Thanks, Rachel. And what stops you from getting closer to your part-time ideal? Is it money?

(Not leading questions, by the way. I'm asking genuinely.)

Rachel Power said...

Yep, unfortunately at the moment it is money. Basically, almost two years ago we bought a house. That was a choice, of course. On the lucky side, we bought the house we had been renting for five years, and our neighbours are close friends, so it was a positive decision in many ways. But in general I would not encourage anyone to take on a mortgage if it means the kind of compromise I think it has forced on us.
What about you Damon? How near do you feel to your ideal set-up?

Rachel Power said...

Oh, and Cristy -- I think you're spot on. As you say, it's the economic productivity emphasis that is warped. And yes, from 5pm onwards I am pretty much hanging out for the moment my partner walks in the door! I would find it incredibly lonely to not be sharing in the morning/evening routines. And why this notion of one-way support? Surely we all need to support each other, hopefully in ways that don't end up sticking anyone in a rigid, singly-focused box.

Damon Young said...

Yes, we're pretty close to my ideal - illness and miscellaneous upsets notwithstanding.

Of course, we'd like more money. And a house. But c'est la vie - one has to sacrifice something, and they're what we've cut loose.

Rachel Power said...

Yes, I think you do have to sacrifice something, and this realisation is part of growing up. Choices and circumstances do shape our lives. From this side of the fence, I would now choose creative freedom and time with family over the supposed "security" of home ownership every time.
I hope the illness issues are not ongoing(?).

Damon Young said...

Ruth is better, and out of hospital since early January. But let's just say I've a few more grey hairs than in 2009.

Frances said...

Did my comment really sound like a critical response? If so, I apologise.
It was certainly not meant as such, but as a parallel viewpoint.

And no, I was definitely not taking aim at anyone. Society and its direction, that's all.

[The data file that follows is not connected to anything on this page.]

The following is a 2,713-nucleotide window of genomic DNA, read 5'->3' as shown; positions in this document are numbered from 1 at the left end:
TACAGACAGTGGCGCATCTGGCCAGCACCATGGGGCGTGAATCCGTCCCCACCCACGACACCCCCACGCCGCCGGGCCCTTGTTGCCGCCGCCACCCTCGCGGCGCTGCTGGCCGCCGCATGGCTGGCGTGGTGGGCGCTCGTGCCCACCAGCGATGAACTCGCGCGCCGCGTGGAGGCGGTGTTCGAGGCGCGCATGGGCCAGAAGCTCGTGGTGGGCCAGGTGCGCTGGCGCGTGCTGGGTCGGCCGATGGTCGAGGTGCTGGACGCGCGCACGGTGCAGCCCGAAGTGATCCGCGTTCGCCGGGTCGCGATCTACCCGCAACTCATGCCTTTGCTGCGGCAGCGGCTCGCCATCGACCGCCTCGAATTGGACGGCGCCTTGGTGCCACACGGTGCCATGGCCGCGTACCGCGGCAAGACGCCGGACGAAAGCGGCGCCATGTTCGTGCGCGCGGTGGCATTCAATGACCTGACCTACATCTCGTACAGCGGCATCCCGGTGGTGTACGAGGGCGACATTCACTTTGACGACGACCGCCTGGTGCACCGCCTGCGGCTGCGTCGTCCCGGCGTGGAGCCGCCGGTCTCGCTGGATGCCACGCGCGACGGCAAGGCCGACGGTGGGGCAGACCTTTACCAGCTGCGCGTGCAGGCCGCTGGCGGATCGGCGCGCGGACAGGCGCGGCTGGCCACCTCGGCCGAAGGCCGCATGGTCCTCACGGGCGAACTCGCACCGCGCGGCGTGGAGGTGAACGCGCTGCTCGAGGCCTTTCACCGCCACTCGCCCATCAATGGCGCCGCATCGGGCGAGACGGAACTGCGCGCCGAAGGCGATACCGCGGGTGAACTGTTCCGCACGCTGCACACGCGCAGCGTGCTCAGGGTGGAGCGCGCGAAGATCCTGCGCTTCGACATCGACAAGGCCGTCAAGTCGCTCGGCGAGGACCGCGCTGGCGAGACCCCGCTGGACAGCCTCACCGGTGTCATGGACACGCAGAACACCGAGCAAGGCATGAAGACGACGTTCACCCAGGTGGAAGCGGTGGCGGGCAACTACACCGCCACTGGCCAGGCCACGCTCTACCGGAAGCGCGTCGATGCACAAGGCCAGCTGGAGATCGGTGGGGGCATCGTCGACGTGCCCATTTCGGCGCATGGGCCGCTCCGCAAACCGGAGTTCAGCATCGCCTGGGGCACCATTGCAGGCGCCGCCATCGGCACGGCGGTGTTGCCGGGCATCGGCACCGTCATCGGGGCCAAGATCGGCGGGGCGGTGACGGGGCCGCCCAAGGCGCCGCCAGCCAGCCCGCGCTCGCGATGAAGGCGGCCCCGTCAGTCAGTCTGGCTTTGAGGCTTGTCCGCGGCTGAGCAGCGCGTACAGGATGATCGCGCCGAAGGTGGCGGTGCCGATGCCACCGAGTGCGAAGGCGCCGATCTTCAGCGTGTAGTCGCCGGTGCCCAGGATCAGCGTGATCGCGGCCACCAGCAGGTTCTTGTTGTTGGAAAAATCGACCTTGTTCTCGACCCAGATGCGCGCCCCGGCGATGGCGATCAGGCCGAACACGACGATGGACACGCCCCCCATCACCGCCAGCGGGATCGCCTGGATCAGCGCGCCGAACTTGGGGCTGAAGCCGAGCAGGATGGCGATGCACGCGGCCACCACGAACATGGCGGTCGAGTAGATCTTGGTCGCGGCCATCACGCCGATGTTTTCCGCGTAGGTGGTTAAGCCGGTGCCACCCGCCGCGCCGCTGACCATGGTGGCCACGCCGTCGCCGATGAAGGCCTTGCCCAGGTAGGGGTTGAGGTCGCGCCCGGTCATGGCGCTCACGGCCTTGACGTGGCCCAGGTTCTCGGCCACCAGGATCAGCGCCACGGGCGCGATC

sue said...

Fifteen years ago, mu hubby and I realised something had to give. We had three kids in four years, a mortgage and he had a stressful job that paid oodles but ate up too much time and energy. We moved our brood to the country, waved good-bye to the Montessori school, said hello to the small rural school and an amazing network of fellow parents. We both worked part-time and full-time but never again did my partner earn what he once had. We made this choice freely and with the knowledge that we were blessed to be able to do so.It wouldn't be feasible for many people. The up-side is we have raised our kids together in a way that we are both happy with. We don't travel as much as we dreamed of doing and there have been a few "sacrifices" along the way. Frankly though I think that the possibility of making these choices is getting harder and harder as life seems to be getting more and more expensive.The biggest downside is probably that our Super looks like shite! Hope the kids are prepared to care for us in our dotage! Don't even get me started on the undervaluing of parenting that is so prevalent in our society ....

Rachel Power said...

No, Frances, I appreciated your comment and entirely agree with you — the fact that women, particularly poorer women, are losing their right and freedom to mother is frightening.

Even in the West, as comments are showing, the fact that you can no longer easily live in the city, own a house and have a sane family life on a single income is restricting women’s (and men’s) choices dramatically.

I was merely pointing out that I think we are on the same page with this — the risk with Basham’s ideas (and she does describe herself as a liberal conservative, I believe) is that she is buying into exactly this economic-imperative style of living and working.

Like you, Sue, I have become increasingly aware (and freaked out by!) how expensive life seems to be getting. I feel like I’m forking out ridiculous amounts of money on a daily basis, and it makes me feel a bit sick.

Both for the sake of human rights and the environment, I think we need to be asking really big questions about the way things are going. All that patting ourselves on the back for riding the global economic meltdown so well — it seemed to me that’s because no-one knows how to stop shopping anymore!

Kirsten said...

Rachel, this is just such a fantastic post, I have nothing to add. Just that I completely agree with it all. :)